Tag Archives: food

Reasons to fall for Finland; finnishness through my eyes.

What comes to your mind when you think about Finland. Maybe cold weather, darkness or people who want their own space? Finland and finnishness is so much more and next I am going to tell you five reasons that can also make you fall for Finland.

1) Finnish nature and lakes

The nature here in Finland is gorgeous. Finland is one of the countries that has the most forests. Almost 72% of finlands surface area is forests. One year consists of four seasons and the way the finnish nature looks, changes with them. So you can live in a big city and still there is so much beautiful nature near you.  You can also go to some of Finland’s national parks to enjoy the nature. Finland is also called “the country of thousands of lakes”, because of our about 187 888 lakes. I cannot choose a season when Finland’s nature would be the most beautiful, because the way they look during each season is so different and every season has its strong sides. Here is some pictures of finnish nature in each season. Can you pick your favourite one? 😉

2) Cottage life

We finnish people love love love to go and spend time to our own or rented cottages during all year but especially in the summer time. We usually go there during our holidays to relax and spend time with our family and friends. I personally think that there is nothing more relaxing and enjoyable than to spend days and even weeks in our summer cottage eating, playing, just totally hanging out and enjoying the company of my loved ones. It is really important sometimes to just be and not worry about life. 🙂

3) Traditional foods

Well, what can I say.  I love food and we finnish people love food. Some of our traditional foods are for example Karelian hot pot, finnish fish or pork pasty, rye bread and karelian pasty with spread made of butter and hard boiled eggs. (the last one is my all time favourite) We have some traditional foods in some citys which are also worth of trying out. Just don`t let look of some of our traditional foods to scare you off. Finland is also known about it`s delicious Fazer chocolate and salty liquorice. The second one is a sweet, which to our surprise, foreign people don`t usually like.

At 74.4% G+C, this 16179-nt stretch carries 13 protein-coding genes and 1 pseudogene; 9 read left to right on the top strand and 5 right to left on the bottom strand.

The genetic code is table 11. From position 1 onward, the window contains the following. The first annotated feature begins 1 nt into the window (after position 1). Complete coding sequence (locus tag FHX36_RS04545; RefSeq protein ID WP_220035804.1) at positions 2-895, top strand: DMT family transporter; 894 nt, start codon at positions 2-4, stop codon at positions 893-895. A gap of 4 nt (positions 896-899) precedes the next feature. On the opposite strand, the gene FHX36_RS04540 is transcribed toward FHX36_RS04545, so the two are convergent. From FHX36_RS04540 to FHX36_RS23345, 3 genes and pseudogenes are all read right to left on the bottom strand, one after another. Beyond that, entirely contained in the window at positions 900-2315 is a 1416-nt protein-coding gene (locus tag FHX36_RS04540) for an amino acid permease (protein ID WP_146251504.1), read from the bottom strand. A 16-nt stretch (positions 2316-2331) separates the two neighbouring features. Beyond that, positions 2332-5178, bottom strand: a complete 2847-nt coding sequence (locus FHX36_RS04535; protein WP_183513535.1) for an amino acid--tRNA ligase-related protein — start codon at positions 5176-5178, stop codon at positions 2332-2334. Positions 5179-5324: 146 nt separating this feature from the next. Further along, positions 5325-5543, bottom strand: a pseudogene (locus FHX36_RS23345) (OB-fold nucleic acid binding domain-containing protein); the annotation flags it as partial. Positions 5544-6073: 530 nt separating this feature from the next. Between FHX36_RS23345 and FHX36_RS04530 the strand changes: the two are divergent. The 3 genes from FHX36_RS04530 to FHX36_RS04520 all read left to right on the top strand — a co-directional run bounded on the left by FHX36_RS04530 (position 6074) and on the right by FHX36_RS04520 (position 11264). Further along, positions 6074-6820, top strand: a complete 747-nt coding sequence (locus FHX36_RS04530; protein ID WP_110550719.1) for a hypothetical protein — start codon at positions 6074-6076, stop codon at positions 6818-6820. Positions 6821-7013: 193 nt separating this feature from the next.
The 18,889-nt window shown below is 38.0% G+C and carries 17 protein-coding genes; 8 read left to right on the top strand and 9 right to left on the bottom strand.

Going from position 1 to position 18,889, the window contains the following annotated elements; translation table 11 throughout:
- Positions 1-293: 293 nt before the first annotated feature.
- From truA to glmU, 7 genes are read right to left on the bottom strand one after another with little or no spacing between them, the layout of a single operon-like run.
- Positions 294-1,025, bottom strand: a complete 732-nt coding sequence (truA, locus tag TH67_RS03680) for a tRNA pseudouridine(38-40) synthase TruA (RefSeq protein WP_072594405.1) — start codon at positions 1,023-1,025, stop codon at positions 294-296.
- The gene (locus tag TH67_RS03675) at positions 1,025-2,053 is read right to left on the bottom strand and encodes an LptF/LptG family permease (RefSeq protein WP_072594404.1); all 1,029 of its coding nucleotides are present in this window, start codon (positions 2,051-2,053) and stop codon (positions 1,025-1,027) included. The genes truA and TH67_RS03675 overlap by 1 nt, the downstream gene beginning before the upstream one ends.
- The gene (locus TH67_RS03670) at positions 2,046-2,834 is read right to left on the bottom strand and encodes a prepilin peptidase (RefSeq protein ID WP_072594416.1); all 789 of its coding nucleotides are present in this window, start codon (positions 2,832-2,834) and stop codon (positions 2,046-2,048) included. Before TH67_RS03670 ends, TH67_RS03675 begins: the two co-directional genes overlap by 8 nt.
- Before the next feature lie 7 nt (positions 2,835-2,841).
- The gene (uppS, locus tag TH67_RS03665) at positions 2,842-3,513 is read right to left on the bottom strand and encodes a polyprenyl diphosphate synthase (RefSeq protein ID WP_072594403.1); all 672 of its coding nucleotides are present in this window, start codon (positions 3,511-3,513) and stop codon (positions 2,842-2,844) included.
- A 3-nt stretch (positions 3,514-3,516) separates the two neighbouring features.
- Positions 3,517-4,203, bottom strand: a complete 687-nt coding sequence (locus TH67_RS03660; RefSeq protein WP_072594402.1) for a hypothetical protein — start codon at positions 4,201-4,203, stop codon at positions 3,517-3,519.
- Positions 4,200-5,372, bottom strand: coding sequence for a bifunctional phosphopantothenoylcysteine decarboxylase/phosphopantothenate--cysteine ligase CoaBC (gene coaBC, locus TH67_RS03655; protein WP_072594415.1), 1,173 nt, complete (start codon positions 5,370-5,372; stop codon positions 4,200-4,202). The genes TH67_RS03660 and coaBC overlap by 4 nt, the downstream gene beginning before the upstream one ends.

4) Sauna

Do I even have to explain this? I think this is the most finnish thing there can be. Most Finnish people are crazy about sauna. But if there are some readers, who for some reason have not heard from sauna, it is basically a room which is heated very warm, by throwing water to hot stones that are in the sauna stove. Sauna is usually connected to cottage life (where the majority of people has a sauna) BUT many people also has a sauna in their everyday home. I just love the feeling you get when you go to the sauna and relax on the benches. And it will get even better if you have maybe a lake, or some watery area, near the sauna where you can go and dip yourself straight from sauna. And then get back in to warm up again.